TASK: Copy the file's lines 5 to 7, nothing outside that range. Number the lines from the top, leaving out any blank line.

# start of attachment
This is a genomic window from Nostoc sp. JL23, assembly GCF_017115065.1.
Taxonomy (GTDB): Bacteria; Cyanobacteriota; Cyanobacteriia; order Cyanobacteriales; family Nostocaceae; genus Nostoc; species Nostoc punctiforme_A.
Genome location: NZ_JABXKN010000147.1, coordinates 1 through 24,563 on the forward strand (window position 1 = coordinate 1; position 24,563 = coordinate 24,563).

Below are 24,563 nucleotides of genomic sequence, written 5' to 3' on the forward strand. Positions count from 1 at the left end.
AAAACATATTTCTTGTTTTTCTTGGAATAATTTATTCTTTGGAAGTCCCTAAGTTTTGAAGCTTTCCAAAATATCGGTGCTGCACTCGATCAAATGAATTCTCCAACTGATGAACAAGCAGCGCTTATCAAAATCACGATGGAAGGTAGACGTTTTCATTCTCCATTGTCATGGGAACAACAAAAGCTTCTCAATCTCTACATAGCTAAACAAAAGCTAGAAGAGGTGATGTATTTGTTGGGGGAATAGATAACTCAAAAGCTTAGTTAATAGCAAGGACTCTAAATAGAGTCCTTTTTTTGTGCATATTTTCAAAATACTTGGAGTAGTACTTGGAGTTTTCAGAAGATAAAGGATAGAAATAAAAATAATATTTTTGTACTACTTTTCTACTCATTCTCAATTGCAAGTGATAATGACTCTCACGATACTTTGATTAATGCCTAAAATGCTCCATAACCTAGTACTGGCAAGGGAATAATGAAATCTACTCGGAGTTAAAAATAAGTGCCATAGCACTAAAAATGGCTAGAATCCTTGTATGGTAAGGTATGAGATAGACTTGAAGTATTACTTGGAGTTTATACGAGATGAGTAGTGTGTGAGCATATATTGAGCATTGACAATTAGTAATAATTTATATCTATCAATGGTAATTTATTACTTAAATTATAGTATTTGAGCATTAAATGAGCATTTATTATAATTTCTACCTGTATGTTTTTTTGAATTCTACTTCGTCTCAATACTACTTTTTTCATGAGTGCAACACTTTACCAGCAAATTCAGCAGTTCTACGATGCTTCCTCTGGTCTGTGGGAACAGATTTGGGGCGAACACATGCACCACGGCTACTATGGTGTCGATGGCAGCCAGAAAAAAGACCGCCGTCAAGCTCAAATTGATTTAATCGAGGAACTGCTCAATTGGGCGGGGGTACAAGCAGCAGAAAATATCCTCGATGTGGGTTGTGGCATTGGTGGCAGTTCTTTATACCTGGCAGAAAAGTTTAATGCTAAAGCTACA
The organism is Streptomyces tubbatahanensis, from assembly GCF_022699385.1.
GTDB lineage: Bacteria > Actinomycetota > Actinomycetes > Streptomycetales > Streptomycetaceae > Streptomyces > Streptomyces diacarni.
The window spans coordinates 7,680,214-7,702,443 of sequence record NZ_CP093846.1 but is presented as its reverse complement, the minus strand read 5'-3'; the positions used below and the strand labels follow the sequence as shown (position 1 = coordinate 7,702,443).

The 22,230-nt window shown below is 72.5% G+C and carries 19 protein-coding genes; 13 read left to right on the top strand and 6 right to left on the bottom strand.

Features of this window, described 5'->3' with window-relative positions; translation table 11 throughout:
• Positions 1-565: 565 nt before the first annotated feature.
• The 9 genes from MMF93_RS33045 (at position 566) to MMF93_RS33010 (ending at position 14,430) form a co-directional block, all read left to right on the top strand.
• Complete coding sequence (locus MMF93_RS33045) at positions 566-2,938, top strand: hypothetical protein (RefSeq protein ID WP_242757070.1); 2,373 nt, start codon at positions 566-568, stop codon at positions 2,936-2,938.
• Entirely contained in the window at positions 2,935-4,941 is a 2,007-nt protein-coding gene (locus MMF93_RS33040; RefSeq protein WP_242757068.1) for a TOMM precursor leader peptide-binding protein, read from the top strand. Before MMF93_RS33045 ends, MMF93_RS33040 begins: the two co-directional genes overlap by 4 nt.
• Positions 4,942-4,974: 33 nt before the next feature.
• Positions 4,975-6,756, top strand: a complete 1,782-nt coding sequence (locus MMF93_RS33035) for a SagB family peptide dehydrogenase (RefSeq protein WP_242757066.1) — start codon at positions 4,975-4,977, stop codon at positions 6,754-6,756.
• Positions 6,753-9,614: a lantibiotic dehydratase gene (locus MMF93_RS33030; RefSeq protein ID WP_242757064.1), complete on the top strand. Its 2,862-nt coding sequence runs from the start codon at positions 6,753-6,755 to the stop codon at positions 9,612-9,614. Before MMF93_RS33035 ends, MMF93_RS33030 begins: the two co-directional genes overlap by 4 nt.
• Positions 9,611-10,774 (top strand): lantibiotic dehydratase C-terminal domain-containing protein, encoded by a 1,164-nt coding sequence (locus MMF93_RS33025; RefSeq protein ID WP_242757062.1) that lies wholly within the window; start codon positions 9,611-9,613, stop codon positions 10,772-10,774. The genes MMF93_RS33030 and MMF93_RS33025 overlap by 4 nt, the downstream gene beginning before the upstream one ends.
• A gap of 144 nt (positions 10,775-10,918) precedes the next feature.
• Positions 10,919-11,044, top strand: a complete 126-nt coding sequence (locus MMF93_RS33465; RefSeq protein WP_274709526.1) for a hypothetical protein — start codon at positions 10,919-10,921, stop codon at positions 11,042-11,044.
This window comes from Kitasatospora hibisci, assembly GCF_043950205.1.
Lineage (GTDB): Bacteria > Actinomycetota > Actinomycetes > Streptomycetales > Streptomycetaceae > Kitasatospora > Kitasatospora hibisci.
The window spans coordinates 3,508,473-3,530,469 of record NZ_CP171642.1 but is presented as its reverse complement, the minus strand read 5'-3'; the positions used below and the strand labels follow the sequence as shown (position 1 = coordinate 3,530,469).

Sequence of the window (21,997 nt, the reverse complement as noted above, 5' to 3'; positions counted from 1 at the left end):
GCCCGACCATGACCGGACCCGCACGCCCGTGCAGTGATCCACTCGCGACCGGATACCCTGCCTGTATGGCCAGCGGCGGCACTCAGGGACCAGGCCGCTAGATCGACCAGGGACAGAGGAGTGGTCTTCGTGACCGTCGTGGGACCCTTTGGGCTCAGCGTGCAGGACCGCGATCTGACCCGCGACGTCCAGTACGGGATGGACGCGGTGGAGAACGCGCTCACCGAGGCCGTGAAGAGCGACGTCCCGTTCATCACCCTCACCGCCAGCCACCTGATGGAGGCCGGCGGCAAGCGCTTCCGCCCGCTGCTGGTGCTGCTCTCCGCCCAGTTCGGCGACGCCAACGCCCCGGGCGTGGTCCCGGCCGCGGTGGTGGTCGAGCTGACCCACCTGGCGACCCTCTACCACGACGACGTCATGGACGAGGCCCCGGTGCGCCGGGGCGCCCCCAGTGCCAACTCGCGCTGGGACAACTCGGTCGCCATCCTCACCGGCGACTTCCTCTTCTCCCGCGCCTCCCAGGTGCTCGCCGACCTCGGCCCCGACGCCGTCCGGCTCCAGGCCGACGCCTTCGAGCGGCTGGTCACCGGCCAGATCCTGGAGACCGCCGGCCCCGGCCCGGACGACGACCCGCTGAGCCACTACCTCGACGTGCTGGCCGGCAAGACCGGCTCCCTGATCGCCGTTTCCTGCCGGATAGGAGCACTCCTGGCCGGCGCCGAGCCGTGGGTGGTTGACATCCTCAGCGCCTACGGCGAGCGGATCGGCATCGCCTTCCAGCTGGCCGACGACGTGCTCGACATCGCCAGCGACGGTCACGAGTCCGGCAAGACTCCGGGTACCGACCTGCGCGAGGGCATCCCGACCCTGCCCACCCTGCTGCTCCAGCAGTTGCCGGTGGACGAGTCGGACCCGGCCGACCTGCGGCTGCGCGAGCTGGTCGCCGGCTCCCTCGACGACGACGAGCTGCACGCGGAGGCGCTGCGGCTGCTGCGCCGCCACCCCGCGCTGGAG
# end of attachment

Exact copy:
AAAACATATTTCTTGTTTTTCTTGGAATAATTTATTCTTTGGAAGTCCCTAAGTTTTGAAGCTTTCCAAAATATCGGTGCTGCACTCGATCAAATGAATTCTCCAACTGATGAACAAGCAGCGCTTATCAAAATCACGATGGAAGGTAGACGTTTTCATTCTCCATTGTCATGGGAACAACAAAAGCTTCTCAATCTCTACATAGCTAAACAAAAGCTAGAAGAGGTGATGTATTTGTTGGGGGAATAGATAACTCAAAAGCTTAGTTAATAGCAAGGACTCTAAATAGAGTCCTTTTTTTGTGCATATTTTCAAAATACTTGGAGTAGTACTTGGAGTTTTCAGAAGATAAAGGATAGAAATAAAAATAATATTTTTGTACTACTTTTCTACTCATTCTCAATTGCAAGTGATAATGACTCTCACGATACTTTGATTAATGCCTAAAATGCTCCATAACCTAGTACTGGCAAGGGAATAATGAAATCTACTCGGAGTTAAAAATAAGTGCCATAGCACTAAAAATGGCTAGAATCCTTGTATGGTAAGGTATGAGATAGACTTGAAGTATTACTTGGAGTTTATACGAGATGAGTAGTGTGTGAGCATATATTGAGCATTGACAATTAGTAATAATTTATATCTATCAATGGTAATTTATTACTTAAATTATAGTATTTGAGCATTAAATGAGCATTTATTATAATTTCTACCTGTATGTTTTTTTGAATTCTACTTCGTCTCAATACTACTTTTTTCATGAGTGCAACACTTTACCAGCAAATTCAGCAGTTCTACGATGCTTCCTCTGGTCTGTGGGAACAGATTTGGGGCGAACACATGCACCACGGCTACTATGGTGTCGATGGCAGCCAGAAAAAAGACCGCCGTCAAGCTCAAATTGATTTAATCGAGGAACTGCTCAATTGGGCGGGGGTACAAGCAGCAGAAAATATCCTCGATGTGGGTTGTGGCATTGGTGGCAGTTCTTTATACCTGGCAGAAAAGTTTAATGCTAAAGCTACA
The organism is Streptomyces tubbatahanensis, from assembly GCF_022699385.1.
GTDB lineage: Bacteria > Actinomycetota > Actinomycetes > Streptomycetales > Streptomycetaceae > Streptomyces > Streptomyces diacarni.